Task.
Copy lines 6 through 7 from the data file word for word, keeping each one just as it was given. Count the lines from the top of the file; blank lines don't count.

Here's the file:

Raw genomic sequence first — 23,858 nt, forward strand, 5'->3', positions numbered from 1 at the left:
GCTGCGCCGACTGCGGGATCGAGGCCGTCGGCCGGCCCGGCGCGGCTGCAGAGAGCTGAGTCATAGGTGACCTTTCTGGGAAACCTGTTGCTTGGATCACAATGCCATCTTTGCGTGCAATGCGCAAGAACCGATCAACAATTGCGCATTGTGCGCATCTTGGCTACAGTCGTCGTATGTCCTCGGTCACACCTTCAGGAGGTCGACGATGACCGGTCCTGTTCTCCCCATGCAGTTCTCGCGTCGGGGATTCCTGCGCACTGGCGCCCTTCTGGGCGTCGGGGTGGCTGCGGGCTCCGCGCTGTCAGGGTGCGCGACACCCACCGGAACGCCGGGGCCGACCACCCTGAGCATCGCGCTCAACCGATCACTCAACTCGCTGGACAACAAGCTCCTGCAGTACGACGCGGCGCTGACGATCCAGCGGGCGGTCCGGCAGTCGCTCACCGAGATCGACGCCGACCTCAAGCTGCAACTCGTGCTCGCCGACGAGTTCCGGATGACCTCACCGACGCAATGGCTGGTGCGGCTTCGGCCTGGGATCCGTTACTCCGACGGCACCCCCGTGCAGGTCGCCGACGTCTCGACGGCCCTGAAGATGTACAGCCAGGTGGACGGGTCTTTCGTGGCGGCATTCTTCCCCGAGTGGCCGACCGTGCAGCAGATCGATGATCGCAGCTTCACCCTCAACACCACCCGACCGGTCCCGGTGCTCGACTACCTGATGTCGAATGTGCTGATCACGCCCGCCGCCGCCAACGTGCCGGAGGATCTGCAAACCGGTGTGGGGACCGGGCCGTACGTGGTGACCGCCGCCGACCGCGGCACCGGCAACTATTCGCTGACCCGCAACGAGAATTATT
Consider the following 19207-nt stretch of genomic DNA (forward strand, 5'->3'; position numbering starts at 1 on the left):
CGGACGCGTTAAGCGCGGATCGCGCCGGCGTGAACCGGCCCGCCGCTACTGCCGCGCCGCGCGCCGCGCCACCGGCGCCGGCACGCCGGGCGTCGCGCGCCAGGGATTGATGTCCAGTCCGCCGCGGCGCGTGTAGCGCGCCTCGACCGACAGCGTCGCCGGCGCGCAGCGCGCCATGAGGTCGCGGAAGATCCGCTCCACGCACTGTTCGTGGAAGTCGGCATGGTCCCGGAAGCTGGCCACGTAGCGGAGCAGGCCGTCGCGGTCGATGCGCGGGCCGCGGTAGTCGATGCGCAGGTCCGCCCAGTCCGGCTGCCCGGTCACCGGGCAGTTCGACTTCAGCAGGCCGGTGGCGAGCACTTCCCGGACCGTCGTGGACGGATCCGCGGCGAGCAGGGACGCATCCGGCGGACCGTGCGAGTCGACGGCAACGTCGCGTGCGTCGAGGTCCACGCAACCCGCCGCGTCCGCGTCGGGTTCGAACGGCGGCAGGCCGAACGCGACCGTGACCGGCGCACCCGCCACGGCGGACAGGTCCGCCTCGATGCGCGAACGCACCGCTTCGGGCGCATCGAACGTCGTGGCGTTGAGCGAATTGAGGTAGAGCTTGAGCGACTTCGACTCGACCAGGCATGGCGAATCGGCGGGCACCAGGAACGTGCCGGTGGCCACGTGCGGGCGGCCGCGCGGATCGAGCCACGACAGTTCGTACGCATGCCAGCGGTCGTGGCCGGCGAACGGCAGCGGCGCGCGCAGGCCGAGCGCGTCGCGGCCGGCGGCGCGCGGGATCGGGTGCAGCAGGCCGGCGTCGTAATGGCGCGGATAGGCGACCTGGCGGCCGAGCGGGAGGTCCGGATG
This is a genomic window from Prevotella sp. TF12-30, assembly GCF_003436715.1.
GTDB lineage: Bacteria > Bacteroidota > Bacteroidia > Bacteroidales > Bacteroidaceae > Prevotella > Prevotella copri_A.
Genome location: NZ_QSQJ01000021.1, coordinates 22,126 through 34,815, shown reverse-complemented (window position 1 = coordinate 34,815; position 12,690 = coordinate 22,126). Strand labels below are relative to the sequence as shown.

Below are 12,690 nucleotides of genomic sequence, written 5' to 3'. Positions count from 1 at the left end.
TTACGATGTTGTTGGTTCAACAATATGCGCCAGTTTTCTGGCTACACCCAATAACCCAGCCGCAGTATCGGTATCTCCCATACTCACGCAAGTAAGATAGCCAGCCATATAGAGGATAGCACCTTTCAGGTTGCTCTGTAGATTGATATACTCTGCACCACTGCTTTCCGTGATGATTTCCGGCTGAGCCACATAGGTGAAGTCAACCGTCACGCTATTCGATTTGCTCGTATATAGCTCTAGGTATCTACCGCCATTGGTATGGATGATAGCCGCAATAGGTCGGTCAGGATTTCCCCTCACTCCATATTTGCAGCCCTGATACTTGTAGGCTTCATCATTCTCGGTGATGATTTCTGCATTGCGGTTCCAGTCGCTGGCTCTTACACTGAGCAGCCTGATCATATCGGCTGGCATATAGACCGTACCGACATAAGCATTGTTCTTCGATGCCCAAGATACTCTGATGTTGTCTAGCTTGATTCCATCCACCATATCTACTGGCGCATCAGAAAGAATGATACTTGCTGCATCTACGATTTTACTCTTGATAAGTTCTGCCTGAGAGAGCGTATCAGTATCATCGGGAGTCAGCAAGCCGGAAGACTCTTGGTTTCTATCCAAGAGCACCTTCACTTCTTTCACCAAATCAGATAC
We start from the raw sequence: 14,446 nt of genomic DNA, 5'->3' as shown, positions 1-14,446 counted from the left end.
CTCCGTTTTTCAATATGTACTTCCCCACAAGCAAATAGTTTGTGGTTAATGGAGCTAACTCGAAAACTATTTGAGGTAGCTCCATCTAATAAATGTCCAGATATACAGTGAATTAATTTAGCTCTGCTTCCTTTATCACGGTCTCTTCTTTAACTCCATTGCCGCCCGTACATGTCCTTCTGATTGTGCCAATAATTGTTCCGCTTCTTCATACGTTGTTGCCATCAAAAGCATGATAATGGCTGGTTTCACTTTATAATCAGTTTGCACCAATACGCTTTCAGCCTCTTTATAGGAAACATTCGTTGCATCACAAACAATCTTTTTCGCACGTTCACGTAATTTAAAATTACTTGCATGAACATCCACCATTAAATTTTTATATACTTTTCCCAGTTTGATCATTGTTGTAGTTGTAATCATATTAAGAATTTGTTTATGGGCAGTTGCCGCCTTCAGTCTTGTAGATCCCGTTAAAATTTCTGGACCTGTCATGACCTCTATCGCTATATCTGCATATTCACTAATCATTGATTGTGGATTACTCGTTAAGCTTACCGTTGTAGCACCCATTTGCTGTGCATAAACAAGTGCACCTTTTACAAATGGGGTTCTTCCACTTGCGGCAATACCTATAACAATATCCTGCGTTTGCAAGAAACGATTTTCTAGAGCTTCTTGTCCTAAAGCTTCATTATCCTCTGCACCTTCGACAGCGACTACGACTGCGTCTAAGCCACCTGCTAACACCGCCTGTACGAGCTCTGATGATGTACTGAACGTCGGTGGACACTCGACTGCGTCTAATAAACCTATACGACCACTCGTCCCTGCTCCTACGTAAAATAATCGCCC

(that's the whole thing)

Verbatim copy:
GTDB lineage: Bacteria > Bacteroidota > Bacteroidia > Bacteroidales > Bacteroidaceae > Prevotella > Prevotella copri_A.
Genome location: NZ_QSQJ01000021.1, coordinates 22,126 through 34,815, shown reverse-complemented (window position 1 = coordinate 34,815; position 12,690 = coordinate 22,126). Strand labels below are relative to the sequence as shown.